Where limb salvage efforts failed, in the form of non-union, infection, instability, or pain, a patient may consider above knee amputation. This may also be the treatment of choice for medically comorbid patients.
This procedure can be extremely complicated in patients who have undergone multiple surgeries on the limb, particularly if the patient has a revision total knee, distal femur stem in place. Consideration must be given to removal of a potentially ingrown device, and avoidance of intraoperative fracture of the femur. In addition, neovascularization can make blood loss difficult to control, and the length of the shortened extremity can preclude the use of a tourniquet. In this setting, use of intraoperative intravascular balloon tamponade of the external iliac artery may be considered.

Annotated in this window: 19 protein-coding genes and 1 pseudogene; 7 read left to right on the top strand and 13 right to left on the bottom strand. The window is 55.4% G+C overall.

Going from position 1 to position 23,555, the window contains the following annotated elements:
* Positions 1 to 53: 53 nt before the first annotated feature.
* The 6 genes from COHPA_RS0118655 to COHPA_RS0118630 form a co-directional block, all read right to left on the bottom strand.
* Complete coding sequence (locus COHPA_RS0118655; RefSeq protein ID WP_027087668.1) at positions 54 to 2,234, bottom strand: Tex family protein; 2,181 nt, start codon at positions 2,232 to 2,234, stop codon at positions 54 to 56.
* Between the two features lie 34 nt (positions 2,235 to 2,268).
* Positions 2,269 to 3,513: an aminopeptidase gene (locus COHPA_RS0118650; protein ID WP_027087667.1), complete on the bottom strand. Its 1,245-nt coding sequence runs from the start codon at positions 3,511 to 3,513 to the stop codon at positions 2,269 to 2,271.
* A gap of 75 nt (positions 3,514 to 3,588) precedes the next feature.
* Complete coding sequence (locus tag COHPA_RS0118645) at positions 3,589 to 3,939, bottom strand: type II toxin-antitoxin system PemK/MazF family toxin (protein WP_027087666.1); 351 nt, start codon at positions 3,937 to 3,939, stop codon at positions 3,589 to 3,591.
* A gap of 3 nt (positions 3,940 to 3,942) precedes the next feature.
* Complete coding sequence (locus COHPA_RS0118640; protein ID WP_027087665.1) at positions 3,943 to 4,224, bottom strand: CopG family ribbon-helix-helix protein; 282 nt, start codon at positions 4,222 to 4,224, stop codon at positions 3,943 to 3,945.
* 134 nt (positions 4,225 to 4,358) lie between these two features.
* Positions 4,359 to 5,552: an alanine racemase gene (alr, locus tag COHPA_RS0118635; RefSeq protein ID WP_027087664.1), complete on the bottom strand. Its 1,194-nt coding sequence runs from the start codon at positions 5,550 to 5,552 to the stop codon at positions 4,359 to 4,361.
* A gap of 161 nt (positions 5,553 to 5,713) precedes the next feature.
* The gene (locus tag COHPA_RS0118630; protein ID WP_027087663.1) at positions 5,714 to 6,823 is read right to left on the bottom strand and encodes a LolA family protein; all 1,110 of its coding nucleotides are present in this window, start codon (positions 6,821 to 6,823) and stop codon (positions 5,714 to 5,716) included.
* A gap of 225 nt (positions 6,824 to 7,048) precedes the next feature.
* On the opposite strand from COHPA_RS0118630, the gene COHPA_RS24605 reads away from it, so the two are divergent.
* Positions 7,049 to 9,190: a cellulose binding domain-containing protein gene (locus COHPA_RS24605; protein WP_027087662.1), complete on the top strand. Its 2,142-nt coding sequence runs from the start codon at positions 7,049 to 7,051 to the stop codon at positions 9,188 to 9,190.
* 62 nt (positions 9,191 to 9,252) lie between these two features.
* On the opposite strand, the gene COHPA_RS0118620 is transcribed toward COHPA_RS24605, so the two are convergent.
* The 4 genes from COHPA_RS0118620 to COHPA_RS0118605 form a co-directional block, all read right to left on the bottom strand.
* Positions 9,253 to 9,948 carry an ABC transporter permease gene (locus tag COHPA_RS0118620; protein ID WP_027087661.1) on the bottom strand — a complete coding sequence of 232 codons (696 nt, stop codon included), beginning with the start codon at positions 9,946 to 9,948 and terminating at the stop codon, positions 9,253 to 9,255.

Outcome of above knee amputations can be quite variable. Events technique including adductor myodesis and targeted muscle innervation can be employed to improve outcome. Many elderly patients do not utilize a prosthesis and become dependent as a result of this intervention. Younger patients with less medical comorbidities are more likely to benefit from prosthetic fitting and training.
Future consideration of osseous integration prosthesis may dictate the type of above knee amputation performed.